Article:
In the little town I grew up in India, one of my favorite pastimes was pond watching. A little depression near our school would fill up during the monsoons, and life would spring out as though spontaneously. We (friends and I) would count whatever we could see and marvel at the great struggle (or dance, depending on your view) of life. The ecosystems would change from time to time and then there would be a whole new community of inhabitants, providing endless entertainment. Many decades later, when I had access to a compound microscope, I realized I could “bring the pond home” and enjoy the dance of life under a lens. Now with a foldscope and with winter rearing its ugly head early in the year in the North earth of US, and the floral landscape all but gone, I am planning on bringing the pond home with am aim to identify as many life forms as possible (Another table perhaps).
Near my residence there is this aptly named Inspiration lake besides which there is an un-named pond. A nice green sheen of duckweed had grown on it recently and since I hadn’t foldscoped the duckweed, I took a liter or so of the pond water with a few duckweed in an old spice bottle and have kept the open bottle out in the balcony. My goal is to identify as many species as I possibly can, and with a lot of help from friends and foldscopers, for as long as I can. I will try to keep it systematic and where possible record physical parameters.
For all these observation, I am using a cavity slide. I take a drop of water, put it on a coverslip, add vaseline to the sides, invert the cavity slide over the coverslip such that the drop is in the cavity and invert again (Will put up pics soon). Sometimes the drop hangs (and hence this is called the hanging drop), at other times, it fills up the cavity, which is fine too. This way the foldscope doesnt get wet in my hands. You can make your own cavity slide too, and I think I have seen @Manu and @Matt do that.
Day 1 began with a bang with a plant, a ciliate, a flagellate, an animal and a bacterium. The pH of the water sample was ~6
1, Plant: Lemna (duckweed). Taxonomy: Plantae->…Monocot ->Araceae -> Lemnoideae. This is actually a flowering plant related to the jack in the pulpit and makes a tiny flower, although this far I haven’t seen the flower under the foldscope. It also reproduces asexually by budding and I caught one such in the middle of the process. I am hoping the lemmas flower someday.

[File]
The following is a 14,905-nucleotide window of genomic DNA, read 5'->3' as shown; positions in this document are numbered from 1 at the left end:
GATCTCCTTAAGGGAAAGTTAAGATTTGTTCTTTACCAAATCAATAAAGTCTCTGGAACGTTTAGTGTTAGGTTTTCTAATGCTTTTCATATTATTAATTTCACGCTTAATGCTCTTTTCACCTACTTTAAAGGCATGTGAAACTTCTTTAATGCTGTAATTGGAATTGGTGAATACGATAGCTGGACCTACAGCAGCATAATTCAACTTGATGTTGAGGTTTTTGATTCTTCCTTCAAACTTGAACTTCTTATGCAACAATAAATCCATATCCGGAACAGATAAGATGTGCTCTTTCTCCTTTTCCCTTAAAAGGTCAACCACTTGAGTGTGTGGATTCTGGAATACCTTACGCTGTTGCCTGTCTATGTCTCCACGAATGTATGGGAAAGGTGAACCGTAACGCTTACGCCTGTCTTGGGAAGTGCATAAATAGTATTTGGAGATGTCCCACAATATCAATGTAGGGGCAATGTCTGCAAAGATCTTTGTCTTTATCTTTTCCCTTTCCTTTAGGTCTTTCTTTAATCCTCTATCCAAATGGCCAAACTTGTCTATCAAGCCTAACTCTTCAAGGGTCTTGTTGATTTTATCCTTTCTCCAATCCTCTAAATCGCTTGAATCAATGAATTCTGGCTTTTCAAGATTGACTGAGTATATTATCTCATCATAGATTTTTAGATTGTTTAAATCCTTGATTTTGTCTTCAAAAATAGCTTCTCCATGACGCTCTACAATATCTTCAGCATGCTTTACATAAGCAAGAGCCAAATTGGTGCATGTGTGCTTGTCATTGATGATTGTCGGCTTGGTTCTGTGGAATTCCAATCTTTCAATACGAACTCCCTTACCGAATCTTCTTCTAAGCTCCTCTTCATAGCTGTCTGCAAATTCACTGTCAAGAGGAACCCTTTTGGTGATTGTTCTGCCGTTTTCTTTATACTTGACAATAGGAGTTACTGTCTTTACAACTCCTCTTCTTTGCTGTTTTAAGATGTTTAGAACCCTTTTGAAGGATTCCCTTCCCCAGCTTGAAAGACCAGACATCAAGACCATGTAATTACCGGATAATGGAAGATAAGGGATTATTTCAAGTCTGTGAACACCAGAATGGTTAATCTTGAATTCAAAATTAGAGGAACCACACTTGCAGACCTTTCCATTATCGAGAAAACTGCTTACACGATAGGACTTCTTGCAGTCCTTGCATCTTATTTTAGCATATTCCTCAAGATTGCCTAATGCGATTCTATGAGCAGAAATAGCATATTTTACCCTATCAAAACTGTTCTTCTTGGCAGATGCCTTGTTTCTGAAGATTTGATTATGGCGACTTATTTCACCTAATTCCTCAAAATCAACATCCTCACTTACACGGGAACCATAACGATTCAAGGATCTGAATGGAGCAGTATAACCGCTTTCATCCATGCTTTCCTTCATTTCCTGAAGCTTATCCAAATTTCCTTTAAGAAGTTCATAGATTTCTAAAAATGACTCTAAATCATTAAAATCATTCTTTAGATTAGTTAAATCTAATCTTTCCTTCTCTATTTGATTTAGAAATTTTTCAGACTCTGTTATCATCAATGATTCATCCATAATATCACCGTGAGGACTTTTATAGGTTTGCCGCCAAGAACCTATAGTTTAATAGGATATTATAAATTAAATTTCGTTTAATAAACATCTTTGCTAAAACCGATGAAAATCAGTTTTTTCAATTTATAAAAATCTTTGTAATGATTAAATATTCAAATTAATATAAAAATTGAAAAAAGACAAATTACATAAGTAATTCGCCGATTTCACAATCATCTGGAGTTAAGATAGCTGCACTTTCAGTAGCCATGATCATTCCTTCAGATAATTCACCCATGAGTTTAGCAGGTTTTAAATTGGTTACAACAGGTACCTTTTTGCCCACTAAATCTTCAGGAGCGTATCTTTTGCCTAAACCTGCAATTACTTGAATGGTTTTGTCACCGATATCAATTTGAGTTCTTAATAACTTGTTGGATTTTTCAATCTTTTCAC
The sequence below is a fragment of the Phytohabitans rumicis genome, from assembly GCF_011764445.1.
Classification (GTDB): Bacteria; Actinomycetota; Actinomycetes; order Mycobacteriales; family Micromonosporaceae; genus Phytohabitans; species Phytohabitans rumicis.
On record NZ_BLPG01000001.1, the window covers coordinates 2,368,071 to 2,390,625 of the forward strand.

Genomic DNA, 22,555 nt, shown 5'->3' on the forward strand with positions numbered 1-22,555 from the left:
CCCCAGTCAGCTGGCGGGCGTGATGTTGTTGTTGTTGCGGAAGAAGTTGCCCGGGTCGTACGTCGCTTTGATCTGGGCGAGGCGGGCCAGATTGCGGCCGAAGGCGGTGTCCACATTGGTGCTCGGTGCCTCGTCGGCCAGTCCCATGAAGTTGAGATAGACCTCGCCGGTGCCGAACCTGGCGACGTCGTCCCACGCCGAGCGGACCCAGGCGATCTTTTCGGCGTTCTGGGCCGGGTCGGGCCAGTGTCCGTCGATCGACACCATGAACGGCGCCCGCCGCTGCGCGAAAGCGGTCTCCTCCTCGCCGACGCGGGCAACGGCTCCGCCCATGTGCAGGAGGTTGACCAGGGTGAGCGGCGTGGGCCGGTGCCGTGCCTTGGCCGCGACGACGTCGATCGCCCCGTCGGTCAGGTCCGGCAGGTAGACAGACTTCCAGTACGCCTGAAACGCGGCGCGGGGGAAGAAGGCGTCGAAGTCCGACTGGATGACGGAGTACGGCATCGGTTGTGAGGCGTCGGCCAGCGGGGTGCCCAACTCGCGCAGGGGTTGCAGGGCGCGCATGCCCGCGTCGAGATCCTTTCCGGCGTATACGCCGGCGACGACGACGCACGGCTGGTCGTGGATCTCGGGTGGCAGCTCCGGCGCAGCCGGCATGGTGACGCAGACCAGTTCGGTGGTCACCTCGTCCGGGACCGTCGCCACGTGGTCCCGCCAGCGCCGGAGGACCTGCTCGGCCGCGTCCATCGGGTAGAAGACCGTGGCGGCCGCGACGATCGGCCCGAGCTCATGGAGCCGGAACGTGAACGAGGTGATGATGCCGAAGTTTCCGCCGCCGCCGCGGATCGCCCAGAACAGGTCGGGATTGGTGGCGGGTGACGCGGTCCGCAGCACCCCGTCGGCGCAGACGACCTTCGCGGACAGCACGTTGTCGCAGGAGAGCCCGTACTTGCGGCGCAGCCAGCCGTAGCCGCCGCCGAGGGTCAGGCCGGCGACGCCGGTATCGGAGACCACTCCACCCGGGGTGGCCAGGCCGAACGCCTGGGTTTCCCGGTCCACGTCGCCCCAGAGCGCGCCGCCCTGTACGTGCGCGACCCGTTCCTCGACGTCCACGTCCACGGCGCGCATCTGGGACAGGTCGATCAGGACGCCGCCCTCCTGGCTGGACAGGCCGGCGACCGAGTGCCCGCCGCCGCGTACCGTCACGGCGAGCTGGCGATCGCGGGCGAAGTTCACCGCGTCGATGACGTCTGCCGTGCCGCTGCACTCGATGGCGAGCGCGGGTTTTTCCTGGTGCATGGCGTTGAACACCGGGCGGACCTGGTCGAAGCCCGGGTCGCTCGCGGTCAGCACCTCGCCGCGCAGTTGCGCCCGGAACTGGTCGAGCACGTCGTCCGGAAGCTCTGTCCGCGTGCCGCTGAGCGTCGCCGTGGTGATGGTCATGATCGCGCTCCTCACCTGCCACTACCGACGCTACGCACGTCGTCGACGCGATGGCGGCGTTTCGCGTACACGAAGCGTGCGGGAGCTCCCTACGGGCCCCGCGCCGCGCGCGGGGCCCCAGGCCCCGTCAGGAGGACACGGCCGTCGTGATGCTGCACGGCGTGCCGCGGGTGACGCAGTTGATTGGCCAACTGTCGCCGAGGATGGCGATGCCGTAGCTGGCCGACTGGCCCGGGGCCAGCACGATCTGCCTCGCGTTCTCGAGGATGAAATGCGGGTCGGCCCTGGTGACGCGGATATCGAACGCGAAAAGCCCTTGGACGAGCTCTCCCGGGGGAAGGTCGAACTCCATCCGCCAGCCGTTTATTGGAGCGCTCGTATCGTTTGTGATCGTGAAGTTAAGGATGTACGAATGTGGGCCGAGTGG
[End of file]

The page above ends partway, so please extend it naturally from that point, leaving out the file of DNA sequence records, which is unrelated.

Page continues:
2. The Ciliate: Euplotes. Taxonomy. Alveolate->Ciliophora->Spirotrichae The star of the day, what a character. Whenever I see a ciliate like Euplotes it reminds me of the morphological and functional landscape that a single cell can explore. When on a solid surface, euplotes literally walks with its cilia. These cilia are actually fused to form conical structures called cirri. At other times they swim very efficiently. You can see ciliary motion in its prominent oral apparatus and at times you can see the waves of water current. As compared to this one-man-show, are the multicellular life forms with different cells for different functions. In the video below, you will see a single-celled euplotes (~100 microns) next to a multicellular rotifer (~200-250 microns) to get an idea of scale. I have observed single cell ciliates consume multicellular rotifers! Also note the euplotes with intracellular particles (a full meal?) and an occasional contractile vacuole. Excerpts follow:
3. Rotifer. Metazoa->Protostomes–> Lophotrochozoans—> Currently phylogenetics places them in the Lophotrochozoans along withe annelids and molluscs, but phylogenetics is a data-dependent field and these relationships might change with more data. Also known as the wheeled-animalcule. Busily grazing on the duckweed frond. About 200-250 microns in size. You can see that the foot is used to anchor to substrates by the toe. A clear eye spot is visible as also the stomach and corona.
4. Flagellate. Dont know this genus, but it has a tumbling way about it.
5. Bacterium. Perhaps Nostoc (Bacteria->Cyanobacteria). A cyanobacterium that divides by breaking off. I counted ~40 bacteria in one chain and each is about 10 microns long– Pretty large for a bacterium.
More to come in the future.